Joanna Macy is a philosopher of ecology and a scholar of Buddhism. Her translations include Rilke’s Book of Hours: Love Poems to God and A Year with Rilke. She is the author of Active Hope: How to Face the Mess We’re in without Going Crazy.
This is the latest interview that Krista Tippett made for her American public radio programme On Being.
And because the topic of the programme is the poetry of Rainer Maria Rilke, here is one of his poems found on the On Being site.
Let This Darkness Be a Bell Tower
Quiet friend who has come so far,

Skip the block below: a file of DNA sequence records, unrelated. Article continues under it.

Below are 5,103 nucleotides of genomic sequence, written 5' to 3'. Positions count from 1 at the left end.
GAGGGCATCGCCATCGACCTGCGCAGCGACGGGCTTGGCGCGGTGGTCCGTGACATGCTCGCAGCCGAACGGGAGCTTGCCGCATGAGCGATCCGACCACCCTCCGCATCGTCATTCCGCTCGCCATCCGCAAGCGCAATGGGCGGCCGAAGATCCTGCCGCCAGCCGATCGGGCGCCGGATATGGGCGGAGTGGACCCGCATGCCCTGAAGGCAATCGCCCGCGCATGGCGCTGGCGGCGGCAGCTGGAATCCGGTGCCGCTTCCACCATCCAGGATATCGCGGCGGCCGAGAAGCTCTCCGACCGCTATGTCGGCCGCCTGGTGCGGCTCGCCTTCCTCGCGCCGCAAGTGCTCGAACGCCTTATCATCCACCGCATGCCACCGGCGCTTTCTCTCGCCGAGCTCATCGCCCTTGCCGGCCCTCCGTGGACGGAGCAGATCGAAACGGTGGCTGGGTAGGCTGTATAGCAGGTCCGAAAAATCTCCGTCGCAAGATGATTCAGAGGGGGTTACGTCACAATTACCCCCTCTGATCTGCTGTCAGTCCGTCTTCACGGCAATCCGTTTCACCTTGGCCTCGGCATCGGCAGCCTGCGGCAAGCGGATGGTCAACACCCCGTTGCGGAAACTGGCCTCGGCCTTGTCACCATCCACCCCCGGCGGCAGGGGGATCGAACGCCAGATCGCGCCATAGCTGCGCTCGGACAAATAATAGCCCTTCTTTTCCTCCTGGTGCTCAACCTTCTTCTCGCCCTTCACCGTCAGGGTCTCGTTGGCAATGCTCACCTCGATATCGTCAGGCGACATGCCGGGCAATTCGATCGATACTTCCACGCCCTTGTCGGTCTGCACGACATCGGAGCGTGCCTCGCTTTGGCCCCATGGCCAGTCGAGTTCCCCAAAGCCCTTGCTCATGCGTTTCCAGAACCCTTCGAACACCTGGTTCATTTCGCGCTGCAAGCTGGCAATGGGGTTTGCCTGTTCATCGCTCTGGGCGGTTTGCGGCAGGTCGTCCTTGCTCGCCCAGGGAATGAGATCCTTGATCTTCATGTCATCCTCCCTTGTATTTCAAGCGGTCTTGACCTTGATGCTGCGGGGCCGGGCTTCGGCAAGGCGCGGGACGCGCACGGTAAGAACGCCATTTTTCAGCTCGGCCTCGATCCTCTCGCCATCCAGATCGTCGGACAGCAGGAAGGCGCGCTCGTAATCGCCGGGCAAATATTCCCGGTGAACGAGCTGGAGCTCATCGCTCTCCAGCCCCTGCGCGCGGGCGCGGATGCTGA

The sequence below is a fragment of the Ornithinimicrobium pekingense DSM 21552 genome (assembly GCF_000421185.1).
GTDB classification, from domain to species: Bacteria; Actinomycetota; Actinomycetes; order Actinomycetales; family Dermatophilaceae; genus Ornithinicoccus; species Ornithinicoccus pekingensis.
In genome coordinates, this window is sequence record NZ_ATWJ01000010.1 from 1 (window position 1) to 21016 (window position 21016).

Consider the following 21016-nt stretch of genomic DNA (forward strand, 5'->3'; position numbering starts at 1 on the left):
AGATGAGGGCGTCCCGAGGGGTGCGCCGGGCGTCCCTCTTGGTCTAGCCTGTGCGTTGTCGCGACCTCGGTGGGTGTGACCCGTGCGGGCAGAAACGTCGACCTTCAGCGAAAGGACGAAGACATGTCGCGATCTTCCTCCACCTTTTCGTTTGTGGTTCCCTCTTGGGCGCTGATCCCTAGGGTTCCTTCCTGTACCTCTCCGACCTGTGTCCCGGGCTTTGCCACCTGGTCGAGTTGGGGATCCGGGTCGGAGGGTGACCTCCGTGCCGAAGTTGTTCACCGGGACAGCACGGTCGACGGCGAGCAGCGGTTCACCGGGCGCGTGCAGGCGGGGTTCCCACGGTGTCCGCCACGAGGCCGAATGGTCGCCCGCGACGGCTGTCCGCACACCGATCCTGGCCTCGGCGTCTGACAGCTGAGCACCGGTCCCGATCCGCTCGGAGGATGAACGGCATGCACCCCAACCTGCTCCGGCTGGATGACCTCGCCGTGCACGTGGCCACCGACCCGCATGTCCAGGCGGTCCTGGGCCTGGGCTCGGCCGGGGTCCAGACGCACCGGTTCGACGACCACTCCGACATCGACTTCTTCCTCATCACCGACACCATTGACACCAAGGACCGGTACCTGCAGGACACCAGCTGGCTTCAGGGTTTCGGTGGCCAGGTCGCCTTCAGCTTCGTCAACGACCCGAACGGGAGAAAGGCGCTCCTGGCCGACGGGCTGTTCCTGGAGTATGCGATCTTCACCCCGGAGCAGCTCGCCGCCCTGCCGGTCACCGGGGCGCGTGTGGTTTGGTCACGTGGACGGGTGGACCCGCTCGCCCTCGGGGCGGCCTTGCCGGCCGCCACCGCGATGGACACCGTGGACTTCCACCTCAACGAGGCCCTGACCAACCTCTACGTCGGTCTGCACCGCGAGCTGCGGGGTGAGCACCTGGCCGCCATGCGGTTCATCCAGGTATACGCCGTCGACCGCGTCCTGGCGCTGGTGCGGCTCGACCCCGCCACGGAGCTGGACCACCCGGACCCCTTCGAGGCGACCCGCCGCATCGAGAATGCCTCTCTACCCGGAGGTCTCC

feel how your breathing makes more space around you.
Let this darkness be a bell tower
and you the bell. As you ring,
what batters you becomes your strength.
Move back and forth into the change.
What is it like, such intensity of pain?
If the drink is bitter, turn yourself to wine.
In this uncontainable night,
be the mystery at the crossroads of your senses,
the meaning discovered there.
And if the world has ceased to hear you,
say to the silent earth: I flow.
To the rushing water, speak: I am.
Sonnets to Orpheus II, 29
From his last “Sonnet to Orpheus,” Joanna Macy tells us that Rilke has chosen to be with the darkness rather than hide from it. She shares how she finds in it resonance with our relationship to our planet.